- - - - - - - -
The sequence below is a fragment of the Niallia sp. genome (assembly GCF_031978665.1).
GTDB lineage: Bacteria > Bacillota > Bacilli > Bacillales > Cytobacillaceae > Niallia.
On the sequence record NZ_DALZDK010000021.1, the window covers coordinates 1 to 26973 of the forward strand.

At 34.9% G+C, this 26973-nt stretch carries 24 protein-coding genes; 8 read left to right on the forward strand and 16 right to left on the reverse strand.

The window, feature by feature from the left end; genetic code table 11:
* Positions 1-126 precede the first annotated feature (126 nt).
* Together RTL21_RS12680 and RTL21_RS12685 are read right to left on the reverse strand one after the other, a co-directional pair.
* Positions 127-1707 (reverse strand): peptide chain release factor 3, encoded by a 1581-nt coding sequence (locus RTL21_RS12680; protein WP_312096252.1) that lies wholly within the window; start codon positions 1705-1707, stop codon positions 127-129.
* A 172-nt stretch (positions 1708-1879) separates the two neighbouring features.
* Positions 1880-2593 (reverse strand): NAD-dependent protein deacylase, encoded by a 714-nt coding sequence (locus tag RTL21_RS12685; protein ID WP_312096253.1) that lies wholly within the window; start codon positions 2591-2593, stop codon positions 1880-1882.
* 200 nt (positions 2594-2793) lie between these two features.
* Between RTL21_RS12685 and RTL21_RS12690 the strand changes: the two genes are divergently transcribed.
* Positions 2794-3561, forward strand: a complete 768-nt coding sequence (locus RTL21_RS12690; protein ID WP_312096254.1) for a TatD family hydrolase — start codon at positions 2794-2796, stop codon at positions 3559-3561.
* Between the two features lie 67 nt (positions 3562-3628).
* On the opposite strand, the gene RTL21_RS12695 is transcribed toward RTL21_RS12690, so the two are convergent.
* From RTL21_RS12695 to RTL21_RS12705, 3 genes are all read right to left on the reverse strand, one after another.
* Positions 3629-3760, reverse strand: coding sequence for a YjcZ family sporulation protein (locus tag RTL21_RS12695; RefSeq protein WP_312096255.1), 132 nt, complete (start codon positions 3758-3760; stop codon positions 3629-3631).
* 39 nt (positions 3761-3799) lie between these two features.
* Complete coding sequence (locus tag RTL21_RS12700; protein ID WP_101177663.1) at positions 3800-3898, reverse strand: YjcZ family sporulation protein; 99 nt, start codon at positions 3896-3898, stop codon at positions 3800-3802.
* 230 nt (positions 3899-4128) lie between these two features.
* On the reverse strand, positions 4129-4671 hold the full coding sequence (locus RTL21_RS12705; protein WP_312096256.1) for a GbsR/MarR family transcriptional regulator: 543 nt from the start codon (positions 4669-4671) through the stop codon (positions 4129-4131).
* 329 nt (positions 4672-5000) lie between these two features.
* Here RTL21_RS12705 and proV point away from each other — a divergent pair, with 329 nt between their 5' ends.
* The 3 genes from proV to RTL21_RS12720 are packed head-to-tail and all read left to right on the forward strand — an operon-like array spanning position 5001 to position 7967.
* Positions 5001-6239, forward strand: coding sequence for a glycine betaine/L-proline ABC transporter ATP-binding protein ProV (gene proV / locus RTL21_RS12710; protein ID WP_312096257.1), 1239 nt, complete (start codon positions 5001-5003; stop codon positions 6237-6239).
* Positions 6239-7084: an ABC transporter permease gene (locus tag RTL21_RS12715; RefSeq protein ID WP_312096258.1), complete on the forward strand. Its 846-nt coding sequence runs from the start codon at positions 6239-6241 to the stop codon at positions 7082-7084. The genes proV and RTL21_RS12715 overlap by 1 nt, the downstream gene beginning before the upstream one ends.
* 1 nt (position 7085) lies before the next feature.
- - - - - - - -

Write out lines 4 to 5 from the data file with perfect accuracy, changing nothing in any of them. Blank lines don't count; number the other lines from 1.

At 34.9% G+C, this 26973-nt stretch carries 24 protein-coding genes; 8 read left to right on the forward strand and 16 right to left on the reverse strand.

The window, feature by feature from the left end; genetic code table 11: